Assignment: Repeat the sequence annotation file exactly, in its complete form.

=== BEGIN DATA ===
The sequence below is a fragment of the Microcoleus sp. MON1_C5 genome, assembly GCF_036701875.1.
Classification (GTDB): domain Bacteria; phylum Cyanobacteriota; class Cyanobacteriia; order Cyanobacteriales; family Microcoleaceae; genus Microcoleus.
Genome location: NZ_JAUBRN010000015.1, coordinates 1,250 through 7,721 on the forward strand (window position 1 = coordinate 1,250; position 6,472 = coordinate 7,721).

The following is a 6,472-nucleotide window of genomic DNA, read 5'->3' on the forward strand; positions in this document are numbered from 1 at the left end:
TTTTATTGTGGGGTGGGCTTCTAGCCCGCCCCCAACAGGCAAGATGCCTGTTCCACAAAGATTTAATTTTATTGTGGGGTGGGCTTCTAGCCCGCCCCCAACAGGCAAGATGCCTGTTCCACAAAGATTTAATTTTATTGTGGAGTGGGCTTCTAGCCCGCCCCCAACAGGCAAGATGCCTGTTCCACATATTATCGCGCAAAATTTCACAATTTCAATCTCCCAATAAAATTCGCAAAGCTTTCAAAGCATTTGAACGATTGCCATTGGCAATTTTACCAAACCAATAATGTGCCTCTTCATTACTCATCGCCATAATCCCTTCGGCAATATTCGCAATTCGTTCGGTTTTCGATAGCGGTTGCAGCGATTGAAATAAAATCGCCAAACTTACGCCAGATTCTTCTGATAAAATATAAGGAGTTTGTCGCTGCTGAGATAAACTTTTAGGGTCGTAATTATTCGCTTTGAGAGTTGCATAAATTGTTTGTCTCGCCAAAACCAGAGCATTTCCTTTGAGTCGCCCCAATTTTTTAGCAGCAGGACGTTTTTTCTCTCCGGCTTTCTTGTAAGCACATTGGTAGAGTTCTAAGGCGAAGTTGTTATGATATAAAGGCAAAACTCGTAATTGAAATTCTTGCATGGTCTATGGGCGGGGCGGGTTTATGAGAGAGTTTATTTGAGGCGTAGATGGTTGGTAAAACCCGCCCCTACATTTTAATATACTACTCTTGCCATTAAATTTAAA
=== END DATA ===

The sequence below is a fragment of the Microcoleus sp. MON1_C5 genome, assembly GCF_036701875.1.
Classification (GTDB): domain Bacteria; phylum Cyanobacteriota; class Cyanobacteriia; order Cyanobacteriales; family Microcoleaceae; genus Microcoleus.
Genome location: NZ_JAUBRN010000015.1, coordinates 1,250 through 7,721 on the forward strand (window position 1 = coordinate 1,250; position 6,472 = coordinate 7,721).

The following is a 6,472-nucleotide window of genomic DNA, read 5'->3' on the forward strand; positions in this document are numbered from 1 at the left end:
TTTTATTGTGGGGTGGGCTTCTAGCCCGCCCCCAACAGGCAAGATGCCTGTTCCACAAAGATTTAATTTTATTGTGGGGTGGGCTTCTAGCCCGCCCCCAACAGGCAAGATGCCTGTTCCACAAAGATTTAATTTTATTGTGGAGTGGGCTTCTAGCCCGCCCCCAACAGGCAAGATGCCTGTTCCACATATTATCGCGCAAAATTTCACAATTTCAATCTCCCAATAAAATTCGCAAAGCTTTCAAAGCATTTGAACGATTGCCATTGGCAATTTTACCAAACCAATAATGTGCCTCTTCATTACTCATCGCCATAATCCCTTCGGCAATATTCGCAATTCGTTCGGTTTTCGATAGCGGTTGCAGCGATTGAAATAAAATCGCCAAACTTACGCCAGATTCTTCTGATAAAATATAAGGAGTTTGTCGCTGCTGAGATAAACTTTTAGGGTCGTAATTATTCGCTTTGAGAGTTGCATAAATTGTTTGTCTCGCCAAAACCAGAGCATTTCCTTTGAGTCGCCCCAATTTTTTAGCAGCAGGACGTTTTTTCTCTCCGGCTTTCTTGTAAGCACATTGGTAGAGTTCTAAGGCGAAGTTGTTATGATATAAAGGCAAAACTCGTAATTGAAATTCTTGCATGGTCTATGGGCGGGGCGGGTTTATGAGAGAGTTTATTTGAGGCGTAGATGGTTGGTAAAACCCGCCCCTACATTTTAATATACTACTCTTGCCATTAAATTTAAA